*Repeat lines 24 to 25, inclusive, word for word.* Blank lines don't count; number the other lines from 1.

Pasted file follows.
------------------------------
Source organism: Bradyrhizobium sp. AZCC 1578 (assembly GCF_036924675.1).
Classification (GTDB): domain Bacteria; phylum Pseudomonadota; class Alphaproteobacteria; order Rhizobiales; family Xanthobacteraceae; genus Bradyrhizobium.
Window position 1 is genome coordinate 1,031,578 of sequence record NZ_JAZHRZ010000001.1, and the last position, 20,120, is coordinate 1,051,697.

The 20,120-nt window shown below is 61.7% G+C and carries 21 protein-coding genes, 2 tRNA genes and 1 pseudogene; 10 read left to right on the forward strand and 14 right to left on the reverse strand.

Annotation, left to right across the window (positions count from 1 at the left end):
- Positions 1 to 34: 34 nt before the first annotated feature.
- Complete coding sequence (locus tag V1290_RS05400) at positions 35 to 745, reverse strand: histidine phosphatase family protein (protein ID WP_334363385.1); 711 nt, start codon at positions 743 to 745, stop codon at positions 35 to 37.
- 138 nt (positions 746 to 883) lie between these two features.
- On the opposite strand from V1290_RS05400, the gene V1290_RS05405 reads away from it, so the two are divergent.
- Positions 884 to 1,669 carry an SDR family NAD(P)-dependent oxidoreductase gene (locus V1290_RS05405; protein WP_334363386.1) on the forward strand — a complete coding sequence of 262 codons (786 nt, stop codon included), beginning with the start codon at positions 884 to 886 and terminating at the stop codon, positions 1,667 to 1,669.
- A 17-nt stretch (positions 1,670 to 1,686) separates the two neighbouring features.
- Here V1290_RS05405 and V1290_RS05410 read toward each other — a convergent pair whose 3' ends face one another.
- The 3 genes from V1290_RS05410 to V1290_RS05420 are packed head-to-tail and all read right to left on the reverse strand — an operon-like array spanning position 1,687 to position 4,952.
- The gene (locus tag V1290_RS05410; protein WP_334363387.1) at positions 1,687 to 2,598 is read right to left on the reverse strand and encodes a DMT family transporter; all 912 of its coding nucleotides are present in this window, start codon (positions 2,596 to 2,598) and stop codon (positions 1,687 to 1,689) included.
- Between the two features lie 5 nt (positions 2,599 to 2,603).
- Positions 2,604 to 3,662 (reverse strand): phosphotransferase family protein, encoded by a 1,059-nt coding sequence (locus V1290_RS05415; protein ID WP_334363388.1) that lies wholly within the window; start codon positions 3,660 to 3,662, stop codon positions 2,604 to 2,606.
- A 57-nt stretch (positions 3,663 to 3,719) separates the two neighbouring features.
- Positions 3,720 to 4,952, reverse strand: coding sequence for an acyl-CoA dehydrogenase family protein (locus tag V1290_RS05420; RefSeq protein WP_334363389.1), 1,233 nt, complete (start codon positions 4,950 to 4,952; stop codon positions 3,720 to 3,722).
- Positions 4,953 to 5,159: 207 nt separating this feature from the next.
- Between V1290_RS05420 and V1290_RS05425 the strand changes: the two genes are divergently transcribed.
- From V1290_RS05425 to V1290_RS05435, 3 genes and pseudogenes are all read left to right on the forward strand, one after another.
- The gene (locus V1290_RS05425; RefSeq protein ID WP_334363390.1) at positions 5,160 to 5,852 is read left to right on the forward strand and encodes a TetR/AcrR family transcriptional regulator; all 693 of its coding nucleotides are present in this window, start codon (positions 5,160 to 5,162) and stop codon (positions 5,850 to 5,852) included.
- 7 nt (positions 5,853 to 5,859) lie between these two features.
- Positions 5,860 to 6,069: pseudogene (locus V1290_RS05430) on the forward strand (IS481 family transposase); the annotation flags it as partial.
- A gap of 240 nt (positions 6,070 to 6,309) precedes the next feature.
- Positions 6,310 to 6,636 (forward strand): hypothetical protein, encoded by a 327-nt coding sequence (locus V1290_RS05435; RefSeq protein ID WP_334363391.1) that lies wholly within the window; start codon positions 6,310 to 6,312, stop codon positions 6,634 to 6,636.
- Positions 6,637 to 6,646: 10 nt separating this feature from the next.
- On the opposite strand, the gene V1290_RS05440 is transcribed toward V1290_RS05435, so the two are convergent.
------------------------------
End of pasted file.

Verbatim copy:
- Positions 5,860 to 6,069: pseudogene (locus V1290_RS05430) on the forward strand (IS481 family transposase); the annotation flags it as partial.
- A gap of 240 nt (positions 6,070 to 6,309) precedes the next feature.